Cool Spaces: This Avondale house is an artwork in progress, covering 1,800 square feet
Updated Feb 21; Posted Feb 21
By Mary Colurso
Zoey the cat strolls through her home in Avondale, nibbling on plants, nuzzling the legs of her family members and keeping an eye on songbirds from a sizable screened-in porch.
The fluffy tortoiseshell probably doesn't realize it, but she's living in one of the coolest spaces in the neighborhood -- a yellow wood-siding house that's been personalized, top to bottom, by its creative owners.
Veronique Vanblaere, an artist and the founder of Naked Art Gallery, bought the house in 2004 and immediately began to transform it to suit her needs, tastes and talents. Clint Coopersmith, a handyman and electrician, moved into the house in 2013, adding his skills, ideas and aesthetic.
The two, now married, regard their home as an ongoing art project -- their favorite canvas, Vanblaere says -- and their collaborations can be seen in just about every room.
"It's constantly evolving," says Vanblaere, 47. "And now that I have a partner in crime, it's really great. It's kind of nice being married to a handyman. He has fantastic, creative ideas, too, so between the two of us, we love to go to lunch and eat sushi and brainstorm."
Inspired by maki and nigiri, Vanblaere and Coopersmith draw sketches, discuss materials and decide on priorities for their 1,800-square-foot residence. This work in progress might never be finished, but that's actually the beauty of it.
Vanblaere and Coopersmith are makers, in the best sense of the word, and change is an essential part of their outlook. There's always room for one more artwork, one more refurbishment, one more tweak and one more passion project in the place they call home.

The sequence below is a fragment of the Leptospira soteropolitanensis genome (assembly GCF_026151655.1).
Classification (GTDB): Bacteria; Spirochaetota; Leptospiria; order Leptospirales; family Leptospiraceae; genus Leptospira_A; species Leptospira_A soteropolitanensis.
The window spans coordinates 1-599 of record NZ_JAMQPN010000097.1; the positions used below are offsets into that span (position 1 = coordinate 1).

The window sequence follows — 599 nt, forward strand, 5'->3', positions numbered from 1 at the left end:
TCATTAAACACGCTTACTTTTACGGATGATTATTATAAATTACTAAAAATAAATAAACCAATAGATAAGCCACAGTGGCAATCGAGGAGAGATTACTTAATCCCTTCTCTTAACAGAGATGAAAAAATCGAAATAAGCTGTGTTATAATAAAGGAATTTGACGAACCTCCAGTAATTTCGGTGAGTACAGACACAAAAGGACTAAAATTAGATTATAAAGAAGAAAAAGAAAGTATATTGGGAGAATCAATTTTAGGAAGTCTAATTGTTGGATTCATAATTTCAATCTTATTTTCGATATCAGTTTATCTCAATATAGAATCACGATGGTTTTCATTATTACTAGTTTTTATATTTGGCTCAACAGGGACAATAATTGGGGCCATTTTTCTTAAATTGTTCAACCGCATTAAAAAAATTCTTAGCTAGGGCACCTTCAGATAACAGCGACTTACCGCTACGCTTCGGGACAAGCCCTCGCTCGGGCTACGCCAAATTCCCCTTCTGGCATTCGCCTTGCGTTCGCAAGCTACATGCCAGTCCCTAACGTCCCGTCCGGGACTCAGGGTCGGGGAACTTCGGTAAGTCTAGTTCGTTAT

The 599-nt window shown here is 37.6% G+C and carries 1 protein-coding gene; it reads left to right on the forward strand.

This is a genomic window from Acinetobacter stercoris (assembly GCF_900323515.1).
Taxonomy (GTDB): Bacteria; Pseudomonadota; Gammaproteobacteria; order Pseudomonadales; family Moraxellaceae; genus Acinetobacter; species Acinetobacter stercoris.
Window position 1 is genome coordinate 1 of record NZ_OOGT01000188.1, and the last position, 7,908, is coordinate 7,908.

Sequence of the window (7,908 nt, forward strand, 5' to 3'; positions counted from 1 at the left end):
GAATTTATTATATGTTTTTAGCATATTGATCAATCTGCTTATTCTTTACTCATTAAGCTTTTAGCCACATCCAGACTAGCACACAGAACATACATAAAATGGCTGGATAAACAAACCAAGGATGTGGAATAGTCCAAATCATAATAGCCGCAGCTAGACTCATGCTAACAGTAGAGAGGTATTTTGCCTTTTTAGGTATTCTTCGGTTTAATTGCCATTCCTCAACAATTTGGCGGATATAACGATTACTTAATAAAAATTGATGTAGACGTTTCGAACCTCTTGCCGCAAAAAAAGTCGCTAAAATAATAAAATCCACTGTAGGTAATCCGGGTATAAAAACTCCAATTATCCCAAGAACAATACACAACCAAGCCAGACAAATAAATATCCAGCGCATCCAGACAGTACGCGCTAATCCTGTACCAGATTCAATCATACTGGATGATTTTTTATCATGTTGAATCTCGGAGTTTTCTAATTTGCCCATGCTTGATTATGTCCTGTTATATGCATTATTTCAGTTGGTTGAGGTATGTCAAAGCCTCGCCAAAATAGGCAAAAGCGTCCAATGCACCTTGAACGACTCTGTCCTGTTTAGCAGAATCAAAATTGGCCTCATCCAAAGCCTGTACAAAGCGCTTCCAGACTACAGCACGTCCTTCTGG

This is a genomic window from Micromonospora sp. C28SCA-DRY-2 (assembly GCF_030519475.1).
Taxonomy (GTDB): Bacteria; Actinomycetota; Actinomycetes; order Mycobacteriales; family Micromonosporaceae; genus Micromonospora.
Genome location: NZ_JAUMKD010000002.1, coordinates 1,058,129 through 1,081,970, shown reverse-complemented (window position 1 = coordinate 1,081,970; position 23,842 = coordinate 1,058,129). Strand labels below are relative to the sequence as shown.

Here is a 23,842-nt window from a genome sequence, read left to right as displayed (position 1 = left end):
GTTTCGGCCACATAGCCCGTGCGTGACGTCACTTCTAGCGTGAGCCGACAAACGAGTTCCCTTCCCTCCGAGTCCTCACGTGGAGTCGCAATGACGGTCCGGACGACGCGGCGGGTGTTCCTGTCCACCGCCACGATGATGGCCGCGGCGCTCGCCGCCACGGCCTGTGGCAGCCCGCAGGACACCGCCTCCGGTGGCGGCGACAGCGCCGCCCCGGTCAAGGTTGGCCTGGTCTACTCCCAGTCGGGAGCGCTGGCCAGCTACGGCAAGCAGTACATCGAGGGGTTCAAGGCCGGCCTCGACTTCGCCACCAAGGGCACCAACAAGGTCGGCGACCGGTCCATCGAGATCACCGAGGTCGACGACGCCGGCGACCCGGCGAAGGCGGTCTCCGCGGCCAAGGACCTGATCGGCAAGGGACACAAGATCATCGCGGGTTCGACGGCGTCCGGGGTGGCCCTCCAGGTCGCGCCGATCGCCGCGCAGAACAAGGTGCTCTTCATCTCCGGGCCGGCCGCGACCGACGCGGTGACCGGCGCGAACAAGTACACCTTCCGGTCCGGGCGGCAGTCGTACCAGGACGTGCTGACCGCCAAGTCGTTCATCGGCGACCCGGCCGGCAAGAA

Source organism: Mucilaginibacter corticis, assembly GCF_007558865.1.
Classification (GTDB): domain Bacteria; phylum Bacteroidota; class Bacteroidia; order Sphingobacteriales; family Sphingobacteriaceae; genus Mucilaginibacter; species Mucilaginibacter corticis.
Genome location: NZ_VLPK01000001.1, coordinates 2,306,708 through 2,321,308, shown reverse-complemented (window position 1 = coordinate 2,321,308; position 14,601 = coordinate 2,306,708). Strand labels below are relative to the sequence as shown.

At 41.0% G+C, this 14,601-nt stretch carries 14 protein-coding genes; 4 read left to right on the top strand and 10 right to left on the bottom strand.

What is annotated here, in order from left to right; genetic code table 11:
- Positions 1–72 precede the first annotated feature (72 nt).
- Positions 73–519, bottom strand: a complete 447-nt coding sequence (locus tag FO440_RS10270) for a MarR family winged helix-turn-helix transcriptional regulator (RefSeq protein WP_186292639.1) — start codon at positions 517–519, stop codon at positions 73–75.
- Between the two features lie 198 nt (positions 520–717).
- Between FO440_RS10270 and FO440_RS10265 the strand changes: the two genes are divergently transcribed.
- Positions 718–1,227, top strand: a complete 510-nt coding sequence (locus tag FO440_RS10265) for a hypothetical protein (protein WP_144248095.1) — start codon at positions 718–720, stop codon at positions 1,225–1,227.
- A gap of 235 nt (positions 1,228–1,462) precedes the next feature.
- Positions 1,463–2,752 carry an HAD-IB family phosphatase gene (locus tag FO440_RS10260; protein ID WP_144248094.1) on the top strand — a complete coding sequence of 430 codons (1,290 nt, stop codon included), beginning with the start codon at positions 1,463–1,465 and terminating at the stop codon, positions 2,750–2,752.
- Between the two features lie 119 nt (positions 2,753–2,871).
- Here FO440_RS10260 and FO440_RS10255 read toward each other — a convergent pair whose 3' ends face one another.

"A lot of our time and energy goes into it, but we have a such a distinct place to live, that makes it a lot of fun," says Coopersmith, 40. "I'd never seen a house quite like this one before. Now that I've been living here for several years, I keep thinking of more things I'd like to add to it."
As the owner of a company called the Boutique Handyman, Coopersmith works on custom jobs, most of them relatively small, for folks who have specific needs in their homes. He's been able to showcase his abilities in the Avondale house -- using reclaimed wood to build rustic kitchen cabinets, for example, and repurposing tin ceiling tiles in arched doorways.
Vanblaere has filled the 10-room house with artworks -- her own works, pieces by artists who show at her gallery and more -- and she's adept at using recycled materials to create boho decor. Lamps and light fixtures, for example, have been cleverly fashioned from items such as a vintage blender, a colander, a bait bucket and a ticket wheel plucked from a restaurant kitchen.
In the master bedroom, there's an elegant chandelier crafted with burned-out light bulbs, illuminated by a compact fluorescent bulb at its center. A retro globe illuminates a sleeping alcove in the spare bedroom, giving the space a serene glow.
"I'd rather buy a used lamp and make it look better, because it's so easy for me," Vanblaere says. "It's also a budget thing, because when you're an artist, you work with an artist's budget."
In general, Vanblaere avoids buying things that are new, preferring to remake, redo, recover or reinvent items from thrift shores, yard sales and the like. She's an environmentalist at heart, using her artistic gifts to salvage everything from living room furniture to glass containers for spices. (She loathes plastic.)
"I know right away when something is right for the house," Vanblaere says. "It's like seeing a plate at the thrift store. I have to have that plate. That's why all my plates are different and all my glasses. I don't care that it's not matching. I love every one."